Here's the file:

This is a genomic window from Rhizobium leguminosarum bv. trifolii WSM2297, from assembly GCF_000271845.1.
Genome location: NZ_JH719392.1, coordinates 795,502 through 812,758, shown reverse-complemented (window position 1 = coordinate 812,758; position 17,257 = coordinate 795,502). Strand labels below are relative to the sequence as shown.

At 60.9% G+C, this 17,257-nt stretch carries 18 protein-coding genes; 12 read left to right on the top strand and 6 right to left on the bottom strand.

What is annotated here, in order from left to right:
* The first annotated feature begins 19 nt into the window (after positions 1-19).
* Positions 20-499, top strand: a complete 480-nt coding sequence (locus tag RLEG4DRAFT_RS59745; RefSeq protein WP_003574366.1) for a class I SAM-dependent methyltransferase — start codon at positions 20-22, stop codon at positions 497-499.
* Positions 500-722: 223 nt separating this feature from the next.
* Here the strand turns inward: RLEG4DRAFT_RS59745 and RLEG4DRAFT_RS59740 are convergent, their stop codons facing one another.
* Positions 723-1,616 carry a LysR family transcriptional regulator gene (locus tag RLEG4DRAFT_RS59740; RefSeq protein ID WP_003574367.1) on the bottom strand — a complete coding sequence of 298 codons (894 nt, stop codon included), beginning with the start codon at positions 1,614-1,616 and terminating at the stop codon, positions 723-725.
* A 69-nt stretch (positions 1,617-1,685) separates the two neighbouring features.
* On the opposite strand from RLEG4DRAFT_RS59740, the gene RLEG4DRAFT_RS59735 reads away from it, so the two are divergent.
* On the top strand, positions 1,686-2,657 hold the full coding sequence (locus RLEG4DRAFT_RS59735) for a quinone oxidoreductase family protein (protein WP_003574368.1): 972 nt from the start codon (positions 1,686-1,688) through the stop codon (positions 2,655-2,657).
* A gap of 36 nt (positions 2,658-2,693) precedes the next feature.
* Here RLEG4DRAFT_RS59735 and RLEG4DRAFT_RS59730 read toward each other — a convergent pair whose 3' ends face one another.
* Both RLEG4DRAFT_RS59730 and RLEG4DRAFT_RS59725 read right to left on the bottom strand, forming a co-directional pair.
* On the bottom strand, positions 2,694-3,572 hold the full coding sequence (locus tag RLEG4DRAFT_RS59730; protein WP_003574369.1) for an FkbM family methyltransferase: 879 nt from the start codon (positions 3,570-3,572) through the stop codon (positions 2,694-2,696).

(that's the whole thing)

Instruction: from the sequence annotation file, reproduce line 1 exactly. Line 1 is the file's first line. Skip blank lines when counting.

This is a genomic window from Rhizobium leguminosarum bv. trifolii WSM2297, from assembly GCF_000271845.1.